Following the AAAL conference, I will present twice at the 2015 TESOL Convention in Toronto (March 26-28, 2015). The first one is a research-oriented paper and is part of my doctoral research. It has been awarded the TESOL Award for an Outstanding Paper on NNEST Issues, and focuses on the impact of a postgraduate course on non-native student teacher cognition about pronunciation pedagogy. Here is the abstract of the session:
Exploring the Development of NNEST Cognition about Pronunciation Pedagogy
This session presents a study exploring how the cognition (thoughts, beliefs, and knowledge) of ten non-native student teachers developed during a graduate course on pronunciation pedagogy. Based on findings, implications for training NNEST in pronunciation teaching will be discussed and general recommendations for effective language teacher education will be made.
The second presentation is a workshop I'm doing with several colleagues from Vancouver. As in previous years, we'll be training session attendees in the use of haptic pronunciation teaching techniques. It would be great to see you there:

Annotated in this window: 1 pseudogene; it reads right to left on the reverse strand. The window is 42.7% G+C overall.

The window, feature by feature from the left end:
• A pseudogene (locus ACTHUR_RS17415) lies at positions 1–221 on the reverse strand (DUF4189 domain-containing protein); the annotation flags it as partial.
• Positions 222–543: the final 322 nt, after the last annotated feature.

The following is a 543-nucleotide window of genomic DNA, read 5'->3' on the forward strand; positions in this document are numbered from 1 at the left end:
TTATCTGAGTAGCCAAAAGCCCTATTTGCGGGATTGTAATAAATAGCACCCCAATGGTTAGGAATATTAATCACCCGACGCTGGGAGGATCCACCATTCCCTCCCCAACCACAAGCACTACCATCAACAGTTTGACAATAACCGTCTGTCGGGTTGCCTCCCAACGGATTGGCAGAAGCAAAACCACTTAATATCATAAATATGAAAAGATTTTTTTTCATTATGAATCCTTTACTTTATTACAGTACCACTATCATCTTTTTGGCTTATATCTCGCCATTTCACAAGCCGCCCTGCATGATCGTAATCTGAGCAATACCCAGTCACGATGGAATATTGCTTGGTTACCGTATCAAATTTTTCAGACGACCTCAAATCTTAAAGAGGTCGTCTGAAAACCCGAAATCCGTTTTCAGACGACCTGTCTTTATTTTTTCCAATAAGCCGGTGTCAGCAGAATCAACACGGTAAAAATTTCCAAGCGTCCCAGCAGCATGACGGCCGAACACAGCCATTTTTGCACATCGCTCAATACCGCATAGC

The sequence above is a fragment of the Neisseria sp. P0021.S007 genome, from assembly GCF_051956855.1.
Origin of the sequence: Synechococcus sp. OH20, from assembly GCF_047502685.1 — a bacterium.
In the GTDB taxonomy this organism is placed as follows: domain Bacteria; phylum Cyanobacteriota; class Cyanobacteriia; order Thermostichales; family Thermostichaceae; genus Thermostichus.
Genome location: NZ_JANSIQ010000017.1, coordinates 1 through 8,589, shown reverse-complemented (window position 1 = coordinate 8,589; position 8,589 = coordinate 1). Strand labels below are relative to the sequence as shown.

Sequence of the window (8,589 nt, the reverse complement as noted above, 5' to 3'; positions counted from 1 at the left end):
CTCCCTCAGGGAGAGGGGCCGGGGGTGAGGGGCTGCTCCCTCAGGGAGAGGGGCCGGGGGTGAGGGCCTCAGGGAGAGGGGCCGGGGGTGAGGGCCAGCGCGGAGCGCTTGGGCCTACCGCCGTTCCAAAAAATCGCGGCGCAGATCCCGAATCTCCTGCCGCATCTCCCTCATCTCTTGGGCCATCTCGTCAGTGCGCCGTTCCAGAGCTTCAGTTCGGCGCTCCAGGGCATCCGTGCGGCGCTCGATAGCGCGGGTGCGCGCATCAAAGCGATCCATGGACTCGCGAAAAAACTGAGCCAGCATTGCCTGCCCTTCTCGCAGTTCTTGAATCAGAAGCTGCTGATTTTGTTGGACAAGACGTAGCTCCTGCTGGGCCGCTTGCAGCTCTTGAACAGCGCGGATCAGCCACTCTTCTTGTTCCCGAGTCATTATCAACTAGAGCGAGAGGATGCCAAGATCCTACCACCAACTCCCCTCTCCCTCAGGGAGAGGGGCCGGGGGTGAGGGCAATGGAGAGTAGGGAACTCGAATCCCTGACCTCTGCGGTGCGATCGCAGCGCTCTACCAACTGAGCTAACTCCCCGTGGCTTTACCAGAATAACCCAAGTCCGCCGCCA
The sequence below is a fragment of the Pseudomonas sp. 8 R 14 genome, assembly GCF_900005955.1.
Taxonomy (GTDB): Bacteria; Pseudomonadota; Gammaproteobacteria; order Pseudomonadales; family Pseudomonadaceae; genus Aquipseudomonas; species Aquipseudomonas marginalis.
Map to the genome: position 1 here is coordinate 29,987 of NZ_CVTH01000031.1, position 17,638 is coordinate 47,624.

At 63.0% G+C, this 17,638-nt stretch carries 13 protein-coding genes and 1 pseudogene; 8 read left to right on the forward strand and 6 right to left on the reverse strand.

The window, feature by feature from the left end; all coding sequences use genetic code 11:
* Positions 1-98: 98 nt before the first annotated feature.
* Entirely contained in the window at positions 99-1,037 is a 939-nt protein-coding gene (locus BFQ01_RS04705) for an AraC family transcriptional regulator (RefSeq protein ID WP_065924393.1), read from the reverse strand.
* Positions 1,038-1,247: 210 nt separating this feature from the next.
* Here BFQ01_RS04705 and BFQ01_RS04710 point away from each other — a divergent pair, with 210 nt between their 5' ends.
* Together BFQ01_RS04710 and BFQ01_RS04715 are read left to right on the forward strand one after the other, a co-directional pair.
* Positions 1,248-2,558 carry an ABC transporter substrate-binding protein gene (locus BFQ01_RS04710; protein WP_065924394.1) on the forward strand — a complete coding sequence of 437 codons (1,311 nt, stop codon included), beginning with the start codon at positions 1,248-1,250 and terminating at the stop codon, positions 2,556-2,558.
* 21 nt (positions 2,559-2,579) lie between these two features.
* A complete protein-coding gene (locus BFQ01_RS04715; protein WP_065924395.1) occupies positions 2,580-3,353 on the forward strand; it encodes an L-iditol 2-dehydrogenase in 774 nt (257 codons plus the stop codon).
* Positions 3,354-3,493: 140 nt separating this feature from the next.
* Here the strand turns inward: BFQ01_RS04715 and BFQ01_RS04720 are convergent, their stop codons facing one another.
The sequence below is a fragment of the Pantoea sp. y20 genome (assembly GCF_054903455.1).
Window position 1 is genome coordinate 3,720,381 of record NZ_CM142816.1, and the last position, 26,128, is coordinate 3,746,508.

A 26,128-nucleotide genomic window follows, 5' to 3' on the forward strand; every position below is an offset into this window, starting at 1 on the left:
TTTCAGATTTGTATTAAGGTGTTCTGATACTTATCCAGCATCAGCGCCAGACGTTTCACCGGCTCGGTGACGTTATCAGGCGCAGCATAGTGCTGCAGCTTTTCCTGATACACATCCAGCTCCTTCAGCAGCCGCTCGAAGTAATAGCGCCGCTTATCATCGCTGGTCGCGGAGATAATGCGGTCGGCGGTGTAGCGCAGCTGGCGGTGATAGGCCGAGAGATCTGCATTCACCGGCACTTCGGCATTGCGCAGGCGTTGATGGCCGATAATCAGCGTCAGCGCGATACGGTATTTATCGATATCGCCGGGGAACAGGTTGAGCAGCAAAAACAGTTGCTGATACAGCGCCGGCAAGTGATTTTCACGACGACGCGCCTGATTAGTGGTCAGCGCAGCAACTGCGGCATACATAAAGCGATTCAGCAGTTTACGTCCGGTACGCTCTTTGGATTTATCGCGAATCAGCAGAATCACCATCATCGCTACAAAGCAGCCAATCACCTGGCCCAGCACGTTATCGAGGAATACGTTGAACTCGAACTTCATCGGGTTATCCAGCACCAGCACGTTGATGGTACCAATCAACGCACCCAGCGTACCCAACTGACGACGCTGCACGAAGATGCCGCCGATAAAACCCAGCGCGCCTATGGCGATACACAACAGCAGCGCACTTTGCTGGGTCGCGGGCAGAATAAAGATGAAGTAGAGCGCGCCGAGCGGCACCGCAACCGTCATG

Haptic (English) Pronunciation Teaching Workshop
This workshop introduces a set of six haptic (movement + touch)-based techniques for presenting and correcting English L2 pronunciation, applicable for intermediate English language learners and above. Guided by research on kinaesthetic approaches to L2 pronunciation instruction, the presenters train participants to use the instructional techniques in their classrooms.
I will be presenting some of the findings of my doctoral research at the upcoming AAAL conference in Toronto (March 21-24, 2015). If you are attending AAAL and are interested in pronunciation teaching and language teacher cognition/education, I suggest you join my session. Here is the abstract:
Exploring Cognition Development of Pre-service and In-service Pronunciation Teachers: A Qualitative Case Study
This presentation discusses a qualitative case study exploring the cognition knowledge, attitudes and beliefs) development of ten inexperienced (pre-service) and five experienced (in-service) pronunciation teachers during a graduate course on pronunciation pedagogy offered at an Australian institution. Based on research findings, recommendations for training pronunciation teachers are made.
I am a Lecturer in TESOL at the University of Wollongong in Australia. This blog is a reflection of my journey as a researcher, L2 teacher educator, and language teacher.